Journal article

The NK cell granule protein NKG7 regulates cytotoxic granule exocytosis and inflammation

Susanna S Ng, Fabian De Labastida Rivera, Juming Yan, Dillon Corvino, Indrajit Das, Ping Zhang, Rachel Kuns, Shashi Bhushan Chauhan, Jiajie Hou, Xian-Yang Li, Teija CM Frame, Benjamin A McEnroe, Eilish Moore, Jinrui Na, Jessica A Engel, Megan SF Soon, Bhawana Singh, Andrew J Kueh, Marco J Herold, Marcela Montes de Oca Show all

NATURE IMMUNOLOGY | NATURE PUBLISHING GROUP | Published : 2020

Abstract

Immune-modulating therapies have revolutionized the treatment of chronic diseases, particularly cancer. However, their success is restricted and there is a need to identify new therapeutic targets. Here, we show that natural killer cell granule protein 7 (NKG7) is a regulator of lymphocyte granule exocytosis and downstream inflammation in a broad range of diseases. NKG7 expressed by CD4+ and CD8+ T cells played key roles in promoting inflammation during visceral leishmaniasis and malaria-two important parasitic diseases. Additionally, NKG7 expressed by natural killer cells was critical for controlling cancer initiation, growth and metastasis. NKG7 function in natural killer and CD8+ T cells ..

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Grants

Awarded by National Health and Medical Research Council of Australia (NHMRC)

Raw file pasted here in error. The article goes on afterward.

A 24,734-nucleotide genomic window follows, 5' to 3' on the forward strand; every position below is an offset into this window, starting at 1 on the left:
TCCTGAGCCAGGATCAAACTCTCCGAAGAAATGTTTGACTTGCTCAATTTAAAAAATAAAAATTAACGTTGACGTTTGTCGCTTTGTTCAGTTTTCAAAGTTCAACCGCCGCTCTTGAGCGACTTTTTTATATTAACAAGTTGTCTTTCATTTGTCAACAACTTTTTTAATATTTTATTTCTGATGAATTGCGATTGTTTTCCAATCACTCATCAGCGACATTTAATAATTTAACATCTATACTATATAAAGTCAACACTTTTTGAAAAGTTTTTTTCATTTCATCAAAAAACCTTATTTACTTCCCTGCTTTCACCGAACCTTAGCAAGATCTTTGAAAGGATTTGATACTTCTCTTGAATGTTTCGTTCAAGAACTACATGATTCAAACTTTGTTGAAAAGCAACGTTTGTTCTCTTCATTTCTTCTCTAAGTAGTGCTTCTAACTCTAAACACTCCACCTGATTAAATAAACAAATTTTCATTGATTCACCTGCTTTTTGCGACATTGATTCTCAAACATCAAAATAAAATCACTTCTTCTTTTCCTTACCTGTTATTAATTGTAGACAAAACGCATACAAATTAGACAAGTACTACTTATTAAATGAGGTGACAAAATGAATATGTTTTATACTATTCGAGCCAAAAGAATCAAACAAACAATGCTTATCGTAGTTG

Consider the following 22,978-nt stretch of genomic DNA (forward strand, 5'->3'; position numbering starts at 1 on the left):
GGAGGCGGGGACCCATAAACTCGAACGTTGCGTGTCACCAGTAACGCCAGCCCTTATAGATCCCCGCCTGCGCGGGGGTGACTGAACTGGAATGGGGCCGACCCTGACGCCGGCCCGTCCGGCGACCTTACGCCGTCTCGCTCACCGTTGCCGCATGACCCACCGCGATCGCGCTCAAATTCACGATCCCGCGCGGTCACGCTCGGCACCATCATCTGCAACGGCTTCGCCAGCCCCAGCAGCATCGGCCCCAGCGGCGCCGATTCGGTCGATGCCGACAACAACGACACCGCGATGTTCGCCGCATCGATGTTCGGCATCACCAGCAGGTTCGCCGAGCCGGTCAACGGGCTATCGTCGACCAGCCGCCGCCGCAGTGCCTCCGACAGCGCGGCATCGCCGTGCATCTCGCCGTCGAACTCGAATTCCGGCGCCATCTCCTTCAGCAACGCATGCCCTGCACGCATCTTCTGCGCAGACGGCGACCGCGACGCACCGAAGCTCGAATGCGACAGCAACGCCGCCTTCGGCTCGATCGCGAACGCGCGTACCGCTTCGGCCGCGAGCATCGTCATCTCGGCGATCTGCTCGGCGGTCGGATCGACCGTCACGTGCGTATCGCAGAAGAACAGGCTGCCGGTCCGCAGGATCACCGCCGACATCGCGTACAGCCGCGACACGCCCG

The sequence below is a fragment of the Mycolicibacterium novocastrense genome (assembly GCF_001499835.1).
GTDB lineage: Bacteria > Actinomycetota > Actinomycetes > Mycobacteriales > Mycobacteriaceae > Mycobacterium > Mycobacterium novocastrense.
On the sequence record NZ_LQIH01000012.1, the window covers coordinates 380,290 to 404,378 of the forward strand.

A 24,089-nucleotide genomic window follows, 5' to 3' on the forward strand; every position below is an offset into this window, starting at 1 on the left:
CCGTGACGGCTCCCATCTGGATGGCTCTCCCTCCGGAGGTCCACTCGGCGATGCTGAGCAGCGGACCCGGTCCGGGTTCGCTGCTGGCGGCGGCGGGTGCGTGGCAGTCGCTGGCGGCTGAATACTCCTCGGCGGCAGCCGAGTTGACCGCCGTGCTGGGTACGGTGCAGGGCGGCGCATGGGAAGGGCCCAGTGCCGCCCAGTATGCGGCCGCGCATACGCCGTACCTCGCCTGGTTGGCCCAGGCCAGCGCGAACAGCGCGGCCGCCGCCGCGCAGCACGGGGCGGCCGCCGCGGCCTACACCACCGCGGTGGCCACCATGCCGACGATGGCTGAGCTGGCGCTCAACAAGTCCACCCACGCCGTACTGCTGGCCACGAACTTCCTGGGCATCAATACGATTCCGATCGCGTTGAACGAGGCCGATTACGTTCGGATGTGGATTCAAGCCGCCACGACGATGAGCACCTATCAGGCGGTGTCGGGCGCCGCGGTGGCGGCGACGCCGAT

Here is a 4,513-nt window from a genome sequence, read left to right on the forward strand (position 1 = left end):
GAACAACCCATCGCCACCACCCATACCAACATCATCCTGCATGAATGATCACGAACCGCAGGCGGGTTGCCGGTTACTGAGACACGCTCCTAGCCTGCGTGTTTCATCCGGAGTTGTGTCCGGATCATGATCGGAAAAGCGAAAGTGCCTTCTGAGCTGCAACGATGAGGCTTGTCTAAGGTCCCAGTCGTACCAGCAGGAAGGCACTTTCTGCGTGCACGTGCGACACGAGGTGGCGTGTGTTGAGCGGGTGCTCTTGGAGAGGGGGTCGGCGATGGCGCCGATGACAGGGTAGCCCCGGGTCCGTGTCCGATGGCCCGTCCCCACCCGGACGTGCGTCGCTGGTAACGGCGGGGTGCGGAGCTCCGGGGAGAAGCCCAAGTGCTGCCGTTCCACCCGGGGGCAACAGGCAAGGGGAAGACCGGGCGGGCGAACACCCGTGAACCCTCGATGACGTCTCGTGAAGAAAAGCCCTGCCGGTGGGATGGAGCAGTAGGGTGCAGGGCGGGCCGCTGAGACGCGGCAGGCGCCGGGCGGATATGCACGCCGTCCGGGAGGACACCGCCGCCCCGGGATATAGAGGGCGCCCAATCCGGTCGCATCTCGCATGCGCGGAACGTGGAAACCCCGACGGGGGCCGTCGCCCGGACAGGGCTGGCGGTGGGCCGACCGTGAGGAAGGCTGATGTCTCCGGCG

Awarded by National Institutes of Health Tropical Medicine Research Centre (TMRC) grant


Awarded by INSPIRE Faculty grant by the Indian government Department of Science and Technology (DST), Banaras Hindu University


Awarded by University Grants Commission


Funding Acknowledgements

We thank the staff at the Kala-Azar Medical Research Centre (KAMRC), Muzaffarpur, India for help with the collection of blood samples, as well as patients and volunteers for allowing the use of blood samples. We thank staff at the QIMR Berghofer flow cytometry laboratory for assistance, and staff at the QIMR Berghofer animal facility for animal husbandry. We acknowledge the facilities, and the scientific and technical assistance of the MAGEC, Walter and Eliza Hall Institute of Medical Research. The MAGEC is supported by the Australian Phenomics Network (APN) and the APN is supported by the Australian government through the National Collaborative Research Infrastructure Strategy program. We thank the NIH tetramer facility (Atlanta, GA, United States) for production of the I-Ab-PEPCK335-351 tetramer used to detect L. donovani PEPCK-specific CD4+ T cells in these studies. This work was made possible through Queensland State Government funding and grants and fellowships from the National Health and Medical Research Council of Australia (NHMRC; grant numbers 1037304, 1058685, 1078671, 1132519, 1132975 and 1154265). Funding was also provided through a National Institutes of Health Tropical Medicine Research Centre (TMRC) grant (U19 AI074321), as well as Australian post-graduate awards through Griffith University's Institute of Glycomics and School of Natural Sciences to P.T.B. and S.S.N., respectively; a Dr. Mildred Scheel Stiftung fur Krebsforschung scholarship from Deutsche Krebshilfe to M.B.; and an INSPIRE Faculty grant (LSBM-109/IF-14) provided by the Indian government Department of Science and Technology (DST), Banaras Hindu University and University Grants Commission (M-14-70) to R.K. B.S. was supported by a Junior Research Fellowship from the Indian Council of Medical Research.